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Indonesian embassy hosts palm oil event

Sok Chan / Khmer Times Share:

More than 50 businesswomen, officials and foreign delegations attended a discussion about the benefits of palm oil hosted by the embassy of the Republic of Indonesia, in  collaboration with tropical cooking oil importer and supplier IGS Cambodia, Gibbor Tempeh, champions of organic, non-gentically-modified, vegan, gluten- and wheat-free products, and Singaporean restaurant chain Collins.

Noam Lazuardy, first secretary in charge of economic cooperation with the embassy, told Khmer Times that the event was to promote the usage of palm oil, given Indonesia is the largest palm oil producer in Asean.

“Basically, we want to disseminate information on how palm oil is healthier for cooking. Nowadays there is a black campaign that says palm oil is bad for health. So this is how Indonesia and Asean are trying to promote the benefits of palm oil. We want to introduce palm oil with Indonesian cuisine to the public,” Lazuardy said.

“Why we disseminate the information to women is because they are the strongest to support economic growth. They also have a very important task in daily life and with their family when they use palm oil for as the main source for cooking,” he added.

At present, he said that Cambodian do not understand the benefits of palm cooking oil. He added that the embassy also wants to introduce Indonesian products to the Cambodian people as well.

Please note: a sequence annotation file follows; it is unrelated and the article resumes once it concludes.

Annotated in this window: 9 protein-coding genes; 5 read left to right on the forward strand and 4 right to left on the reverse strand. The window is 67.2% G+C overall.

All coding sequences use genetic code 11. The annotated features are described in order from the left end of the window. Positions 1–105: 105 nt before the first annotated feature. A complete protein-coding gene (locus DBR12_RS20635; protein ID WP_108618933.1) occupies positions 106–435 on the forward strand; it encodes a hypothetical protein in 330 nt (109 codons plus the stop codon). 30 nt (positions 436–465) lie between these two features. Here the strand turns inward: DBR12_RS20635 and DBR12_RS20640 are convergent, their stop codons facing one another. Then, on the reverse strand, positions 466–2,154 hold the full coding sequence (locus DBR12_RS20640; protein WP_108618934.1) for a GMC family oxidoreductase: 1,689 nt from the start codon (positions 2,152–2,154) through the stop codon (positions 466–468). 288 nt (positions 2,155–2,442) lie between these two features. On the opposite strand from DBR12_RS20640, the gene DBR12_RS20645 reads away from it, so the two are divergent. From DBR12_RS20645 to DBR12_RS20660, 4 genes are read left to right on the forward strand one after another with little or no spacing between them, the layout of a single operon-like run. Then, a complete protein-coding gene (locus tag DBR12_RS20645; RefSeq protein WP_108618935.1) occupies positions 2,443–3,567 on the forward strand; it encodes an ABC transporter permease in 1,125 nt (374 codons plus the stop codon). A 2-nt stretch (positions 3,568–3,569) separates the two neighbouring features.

“If there is a chance, we will attract Indonesian investors to set up a factory to produce palm oil here in Cambodia. We will try to discuss with the producers in Indonesia to examine potential investment in Cambodia,” Lazuardy said.

Palm oil is an extremely versatile product that has many different properties and functions, which makes it useful and widely used.

It is semi-solid at room temperature so it remains spreadable; it is resistant to oxidation and so can give products a longer shelf-life; it’s stable at high temperatures and so helps to give fried products a crispy and crunchy texture; it’s also odourless and colourless so does not alter the look or smell of food products.

In Asian and African countries, palm oil is used widely as cooking oil, just like Europeans might use sunflower or olive oil.

Palm oil is in nearly everything—it’s in close to 50 percent of the packaged products we find in a supermarket – everything from pizza, doughnuts and chocolate, to deodorant, shampoo, toothpaste and lipstick. It is also used in animal feed and as a biofuel in many parts of the world.

Furthermore, palm oil is an important crop for the gross domestic product of emerging economies and there are millions of smallholder farmers who depend on producing palm oil for their livelihoods.

Some groups boycott palm oil, claiming ill-managed plantations are gradually wiping out rare animals such as orang utans and taking up too much land. Others argue well-managed plantations enable the creatures to live in harmony with human endeavours.

Dwinanto Sahputra, director of Indo Global Success (IGS) Co Ltd, an importer and supplier of tropical cooking oil in Cambodia, told Khmer Times that in Cambodia there is a lot of room for palm oil. Currently, in Cambodia, we see that there are only the soybean, olive and sunflower oils.

“We understand that palm oil can bring you benefits. We hope that Cambodia can choose the alternative of another cooking oil than they are using right now,” Dwinanto said.

“We want to import the fully finished products to Cambodia and display them in Aeon Malls, Bayon and Makro supermarkets and some other local stores. We entered the Cambodian market in 2017 and we are still raising awareness,” he added.

Dwinanto imports around 100 to 150 tonnes of the oil a year. He is trying to create market demand and Cambodian awareness of the oil.

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